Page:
I have become a huge fan of writing shorter fiction over the last 2 years. What initially started out as a palette cleanser between longer projects slowly transformed into a weekly hobby, writing very short fiction every Friday with the guys over at Flash!Friday. There are some really great authors taking part over there, proving week after week that a lower word count doesn’t have to mean less story. I highly recommend popping by to check them out.
One of the major downsides to very short fiction is that it’s still difficult to monetize. Short of sending in a large pile of submissions to magazines or collating a whole lot of shorter stories into a compilation there really isn’t an avenue to earn revenue from these stories. A lot of writers, myself included, use them to engage their audience and bring traffic to their websites, acting as a kind of an appetizer to let people check out your writing style and hopefully drive some of them to purchase the more traditional length stories. I still think this is a valuable use of these shorter stories, but now writers have a new option, called QuarterReads.
So what exactly is QuarterReads? The short version is that it is a website where people can go to read short stories, anything up to 2000 words. Users can see the first 10% of the story for free, and to read the rest they pay $0.25 (hence the name!) The site is aimed at people wanting to read a quick story on their lunch break or commute in to work. Of course there are already lots of free options available for these types of stories online, but why not support a hungry writer in the process?
I decided to test the water by writing an expanded version of one of my recent favourite flash fictions – <GOTO 10> which you can find on QuarterReads here. I took the original 160 word flash fiction and expanded it into a 1300 word short story. Submitting a story was quick and straightforward, but note that it isn’t instant, every story is reviewed by QuarterReads staff to make sure it’s of a minimum quality. In my experience they’ve been pretty quick to turn submissions around, about 24 hours. I had quite a bit of fun doing this, it was exciting to delve deeper into what happened on that fateful journey. There are a couple of my other flash stories I would like to give this treatment to and my current plan is to add at least one new story to QuarterReads every month.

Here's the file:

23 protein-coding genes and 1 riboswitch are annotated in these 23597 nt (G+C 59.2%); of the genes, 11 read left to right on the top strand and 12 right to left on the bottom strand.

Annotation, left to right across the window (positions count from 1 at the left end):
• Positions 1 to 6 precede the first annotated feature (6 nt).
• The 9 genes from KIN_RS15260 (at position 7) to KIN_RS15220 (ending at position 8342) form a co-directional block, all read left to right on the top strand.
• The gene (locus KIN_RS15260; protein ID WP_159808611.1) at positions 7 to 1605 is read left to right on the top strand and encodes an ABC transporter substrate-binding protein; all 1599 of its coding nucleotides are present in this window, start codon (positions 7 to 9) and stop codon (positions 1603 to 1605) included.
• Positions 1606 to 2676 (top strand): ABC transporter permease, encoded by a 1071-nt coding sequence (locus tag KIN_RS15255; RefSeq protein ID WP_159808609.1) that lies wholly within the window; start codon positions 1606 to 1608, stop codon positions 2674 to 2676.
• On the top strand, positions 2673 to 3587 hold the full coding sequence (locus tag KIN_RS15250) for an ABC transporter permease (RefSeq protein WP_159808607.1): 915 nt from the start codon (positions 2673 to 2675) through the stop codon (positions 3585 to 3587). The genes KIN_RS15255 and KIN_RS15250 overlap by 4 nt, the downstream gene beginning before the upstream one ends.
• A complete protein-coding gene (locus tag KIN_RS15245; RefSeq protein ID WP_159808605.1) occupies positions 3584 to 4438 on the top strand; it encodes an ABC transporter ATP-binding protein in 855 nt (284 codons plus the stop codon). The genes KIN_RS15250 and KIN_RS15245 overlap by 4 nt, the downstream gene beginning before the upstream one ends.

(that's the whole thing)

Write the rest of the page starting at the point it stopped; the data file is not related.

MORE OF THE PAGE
If you’re a writer there are some things worth knowing. Authors get 88% of that initial $0.25 charge, which is a much better royalty than you’ll typically see in the publishing world. The best bit though is that once a reader has unlocked your story they can choose whether or not to ‘tip’ you, either $0.25, $0.50 or $1.00. The author gets 100% of all tips. I got my first tip last night, and I have to say it was a really nice compliment.
The site has just launched this week, so it is still a little rough around the edges, but the stories I have read so far have been top notch. Being able to preview the story helps a lot to determine if someones writing style is to your taste. I’m hoping for a few more community features, for example I would love to know which user left me my tip, and if the site is going to grow there really needs to be an option for users to share their favourite stories with their friends, either on the site itself or via social networks, but I am sure these things and many more will come. The team building the website are very actively engaging their audience, so I have high hopes that QuarterReads will find it’s feet. The $0.25 question is whether or not users will be willing to pay for this content, but if enough people give it a try I’m confident it can find it’s niche. I’ll keep my fingers crossed!